Spousal support groups also directly help officers. In our group, for example, we’ve gone over the signs and symptoms of PTSD that spouses should be looking out for in their officer partners.
Information like this can obviously help police spouses guide their partners to help if they notice anything substantial, but it also often has a positive effect on relationships. Instead of a misunderstanding or other minor issue leading to an argument, spouses can now say to themselves, “Huh. I wonder if this has something to do with that call he (or she) went on last week.” Instead of them contributing to escalation, spouses of officers can begin to see issues through a softer, more educated and watchful eye, which can help avoid conflict altogether. From there, the spouse can take more proactive measures such as suggesting that their officer see the department psychologist about last week’s call.
So, helping to save officers’ lives through education on PTSD and other mental health issues is wonderful, but these groups also provide more subtle information—like how to communicate with your officer spouse and manage your police relationship.
How can the average police department go about establishing a spousal support group?
Well, first, a couple of motivated spouses really need to take the reigns to schedule the first meeting and formulate strategies for the group as a whole. These are the people who initially need to research topics to plan discussions and gather resources. Then, they need to get the chief and hopefully a few other more higher-ranking officers on board. This administrative buy-in is incredibly important for the group’s professionalism and longevity going forward. Hopefully, these are the same individuals who can send out department-wide emails or other announcements that can spread the word about the group.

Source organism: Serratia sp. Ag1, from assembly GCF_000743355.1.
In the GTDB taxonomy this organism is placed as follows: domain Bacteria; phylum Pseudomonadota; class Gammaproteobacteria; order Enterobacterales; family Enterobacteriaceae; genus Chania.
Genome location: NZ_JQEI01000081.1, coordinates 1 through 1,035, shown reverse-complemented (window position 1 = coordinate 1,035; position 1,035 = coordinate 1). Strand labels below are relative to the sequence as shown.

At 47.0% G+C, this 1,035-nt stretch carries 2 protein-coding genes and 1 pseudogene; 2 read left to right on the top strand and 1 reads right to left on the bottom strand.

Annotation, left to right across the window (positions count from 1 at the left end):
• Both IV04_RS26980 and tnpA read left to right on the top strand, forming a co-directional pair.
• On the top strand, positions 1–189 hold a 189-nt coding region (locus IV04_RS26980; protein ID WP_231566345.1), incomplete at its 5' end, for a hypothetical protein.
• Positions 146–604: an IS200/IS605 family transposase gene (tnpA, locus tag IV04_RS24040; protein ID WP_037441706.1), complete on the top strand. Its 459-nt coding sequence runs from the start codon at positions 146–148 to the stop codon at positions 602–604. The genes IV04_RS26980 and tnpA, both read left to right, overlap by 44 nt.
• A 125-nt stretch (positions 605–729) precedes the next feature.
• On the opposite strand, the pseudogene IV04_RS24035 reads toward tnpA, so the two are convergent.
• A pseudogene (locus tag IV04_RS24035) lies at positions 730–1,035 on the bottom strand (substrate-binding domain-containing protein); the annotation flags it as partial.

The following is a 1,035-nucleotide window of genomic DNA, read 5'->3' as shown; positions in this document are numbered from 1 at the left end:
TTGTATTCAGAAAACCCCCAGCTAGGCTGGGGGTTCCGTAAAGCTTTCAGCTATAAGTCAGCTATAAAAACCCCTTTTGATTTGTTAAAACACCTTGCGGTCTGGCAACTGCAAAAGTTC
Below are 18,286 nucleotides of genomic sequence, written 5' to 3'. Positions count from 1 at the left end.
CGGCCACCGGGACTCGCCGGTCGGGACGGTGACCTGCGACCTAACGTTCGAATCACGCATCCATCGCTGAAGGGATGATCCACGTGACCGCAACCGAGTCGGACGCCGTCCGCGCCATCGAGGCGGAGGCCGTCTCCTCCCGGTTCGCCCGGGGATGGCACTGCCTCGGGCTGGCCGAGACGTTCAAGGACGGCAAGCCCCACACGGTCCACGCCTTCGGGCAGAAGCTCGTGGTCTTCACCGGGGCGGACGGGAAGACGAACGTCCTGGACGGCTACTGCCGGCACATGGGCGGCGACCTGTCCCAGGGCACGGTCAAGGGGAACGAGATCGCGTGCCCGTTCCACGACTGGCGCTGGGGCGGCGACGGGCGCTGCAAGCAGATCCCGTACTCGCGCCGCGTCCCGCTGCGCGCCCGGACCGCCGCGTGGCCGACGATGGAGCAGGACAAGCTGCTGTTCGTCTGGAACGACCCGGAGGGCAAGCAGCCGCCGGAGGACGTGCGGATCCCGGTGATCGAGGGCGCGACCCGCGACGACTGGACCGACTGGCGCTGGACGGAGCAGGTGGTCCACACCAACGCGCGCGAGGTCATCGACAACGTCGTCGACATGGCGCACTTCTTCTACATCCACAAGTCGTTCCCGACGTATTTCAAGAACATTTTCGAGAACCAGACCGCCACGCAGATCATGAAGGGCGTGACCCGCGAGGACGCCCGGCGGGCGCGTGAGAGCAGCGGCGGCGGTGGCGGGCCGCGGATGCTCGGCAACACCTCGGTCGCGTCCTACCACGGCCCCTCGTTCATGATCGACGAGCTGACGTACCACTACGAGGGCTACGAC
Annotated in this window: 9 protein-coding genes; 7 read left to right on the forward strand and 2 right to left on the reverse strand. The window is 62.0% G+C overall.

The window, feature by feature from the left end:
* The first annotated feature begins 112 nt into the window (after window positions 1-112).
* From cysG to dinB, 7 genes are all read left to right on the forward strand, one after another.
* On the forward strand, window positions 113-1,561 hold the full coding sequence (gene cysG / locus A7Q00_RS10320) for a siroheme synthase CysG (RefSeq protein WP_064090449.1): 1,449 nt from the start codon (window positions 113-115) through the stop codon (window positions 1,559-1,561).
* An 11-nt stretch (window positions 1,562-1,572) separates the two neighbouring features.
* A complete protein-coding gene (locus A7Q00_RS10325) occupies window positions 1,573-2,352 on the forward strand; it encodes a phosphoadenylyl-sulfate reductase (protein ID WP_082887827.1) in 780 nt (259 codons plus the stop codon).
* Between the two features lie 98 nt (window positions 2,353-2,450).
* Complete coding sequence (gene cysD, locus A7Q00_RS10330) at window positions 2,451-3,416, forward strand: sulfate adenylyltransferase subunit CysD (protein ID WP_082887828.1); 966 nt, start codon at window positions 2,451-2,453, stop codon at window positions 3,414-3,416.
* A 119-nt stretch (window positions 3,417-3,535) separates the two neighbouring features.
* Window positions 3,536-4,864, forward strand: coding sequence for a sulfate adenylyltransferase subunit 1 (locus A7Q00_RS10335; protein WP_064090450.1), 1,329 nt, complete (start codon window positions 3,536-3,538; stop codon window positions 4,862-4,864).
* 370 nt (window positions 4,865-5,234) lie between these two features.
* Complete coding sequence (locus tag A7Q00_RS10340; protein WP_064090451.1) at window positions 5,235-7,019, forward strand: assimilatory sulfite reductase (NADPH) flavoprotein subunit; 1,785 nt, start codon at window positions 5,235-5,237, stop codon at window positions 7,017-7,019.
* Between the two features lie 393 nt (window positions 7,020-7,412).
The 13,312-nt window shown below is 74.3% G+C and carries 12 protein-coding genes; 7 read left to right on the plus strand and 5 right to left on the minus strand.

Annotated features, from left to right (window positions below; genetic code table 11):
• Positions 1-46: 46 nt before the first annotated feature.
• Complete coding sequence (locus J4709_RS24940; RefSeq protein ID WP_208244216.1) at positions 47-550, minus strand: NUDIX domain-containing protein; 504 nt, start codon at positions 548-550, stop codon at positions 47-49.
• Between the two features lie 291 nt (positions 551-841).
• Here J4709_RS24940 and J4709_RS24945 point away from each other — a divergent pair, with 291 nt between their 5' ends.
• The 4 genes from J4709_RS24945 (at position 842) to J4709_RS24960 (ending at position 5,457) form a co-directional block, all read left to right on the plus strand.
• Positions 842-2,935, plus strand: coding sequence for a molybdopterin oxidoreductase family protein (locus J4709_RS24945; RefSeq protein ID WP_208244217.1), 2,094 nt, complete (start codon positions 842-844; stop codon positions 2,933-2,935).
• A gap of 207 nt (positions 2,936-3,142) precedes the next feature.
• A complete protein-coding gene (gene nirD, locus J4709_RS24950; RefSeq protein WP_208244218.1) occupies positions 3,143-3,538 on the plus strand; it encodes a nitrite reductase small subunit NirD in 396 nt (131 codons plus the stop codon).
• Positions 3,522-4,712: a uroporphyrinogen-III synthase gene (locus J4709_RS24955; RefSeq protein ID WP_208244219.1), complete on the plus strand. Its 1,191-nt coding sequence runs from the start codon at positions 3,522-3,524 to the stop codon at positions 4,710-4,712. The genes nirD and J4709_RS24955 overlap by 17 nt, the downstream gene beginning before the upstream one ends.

My husband’s department ended up creating a Wellness Board on each floor of the building. Each time an officer walked out of the elevator, there would be a Wellness Board posted which included a flyer announcing our next meeting time. From our experience, the higher-ups in departments are always willing to help get the group started and announce meeting times.
One thing I’d really like to stress, however, is that these meeting times or flyers or brochures really need to get into the hands of spouses; they can’t just sit at the department. If a spouse who may benefit from help doesn’t know the help is out there, then there’s obviously a problem.
We provide a PDF on our website called 10 Steps to Develop and Maintain a Spousal Support Group which offers some ways people can establish successful support groups within their own departments. My number one wish would be that every single department has a family-wide meeting at least once a year, but a regular, fully functioning spousal support group really has a tremendous impact on the wellbeing of both officers and their spouses. This, of course, can only improve each department as a whole.
Linda is currently writing a book on police marriages called Officer Involved Spouse. She also travels to police departments to speak about spousal support and law enforcement marriage. Visit her website, peaksandvalleys.life to learn more.